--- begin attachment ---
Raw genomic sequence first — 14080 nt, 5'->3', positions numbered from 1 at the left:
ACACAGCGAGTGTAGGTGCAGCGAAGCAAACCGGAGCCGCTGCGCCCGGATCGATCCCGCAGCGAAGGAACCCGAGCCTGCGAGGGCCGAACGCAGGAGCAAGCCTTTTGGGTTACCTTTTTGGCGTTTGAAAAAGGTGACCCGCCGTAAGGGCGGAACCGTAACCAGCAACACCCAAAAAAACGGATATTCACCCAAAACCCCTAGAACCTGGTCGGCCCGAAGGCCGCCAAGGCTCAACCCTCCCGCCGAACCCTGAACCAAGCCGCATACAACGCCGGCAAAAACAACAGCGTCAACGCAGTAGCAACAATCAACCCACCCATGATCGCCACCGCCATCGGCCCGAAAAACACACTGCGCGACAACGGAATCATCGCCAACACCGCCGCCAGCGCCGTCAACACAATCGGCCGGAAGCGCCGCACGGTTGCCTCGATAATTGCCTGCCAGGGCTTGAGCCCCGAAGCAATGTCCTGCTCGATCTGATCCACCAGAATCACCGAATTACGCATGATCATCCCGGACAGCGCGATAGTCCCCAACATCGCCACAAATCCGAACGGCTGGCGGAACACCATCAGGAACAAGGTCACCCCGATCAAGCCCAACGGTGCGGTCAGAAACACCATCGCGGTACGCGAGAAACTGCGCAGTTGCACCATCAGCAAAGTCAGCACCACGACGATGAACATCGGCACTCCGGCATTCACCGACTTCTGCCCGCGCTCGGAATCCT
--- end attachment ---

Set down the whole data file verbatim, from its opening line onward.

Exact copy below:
Raw genomic sequence first — 14080 nt, 5'->3', positions numbered from 1 at the left:
ACACAGCGAGTGTAGGTGCAGCGAAGCAAACCGGAGCCGCTGCGCCCGGATCGATCCCGCAGCGAAGGAACCCGAGCCTGCGAGGGCCGAACGCAGGAGCAAGCCTTTTGGGTTACCTTTTTGGCGTTTGAAAAAGGTGACCCGCCGTAAGGGCGGAACCGTAACCAGCAACACCCAAAAAAACGGATATTCACCCAAAACCCCTAGAACCTGGTCGGCCCGAAGGCCGCCAAGGCTCAACCCTCCCGCCGAACCCTGAACCAAGCCGCATACAACGCCGGCAAAAACAACAGCGTCAACGCAGTAGCAACAATCAACCCACCCATGATCGCCACCGCCATCGGCCCGAAAAACACACTGCGCGACAACGGAATCATCGCCAACACCGCCGCCAGCGCCGTCAACACAATCGGCCGGAAGCGCCGCACGGTTGCCTCGATAATTGCCTGCCAGGGCTTGAGCCCCGAAGCAATGTCCTGCTCGATCTGATCCACCAGAATCACCGAATTACGCATGATCATCCCGGACAGCGCGATAGTCCCCAACATCGCCACAAATCCGAACGGCTGGCGGAACACCATCAGGAACAAGGTCACCCCGATCAAGCCCAACGGTGCGGTCAGAAACACCATCGCGGTACGCGAGAAACTGCGCAGTTGCACCATCAGCAAAGTCAGCACCACGACGATGAACATCGGCACTCCGGCATTCACCGACTTCTGCCCGCGCTCGGAATCCT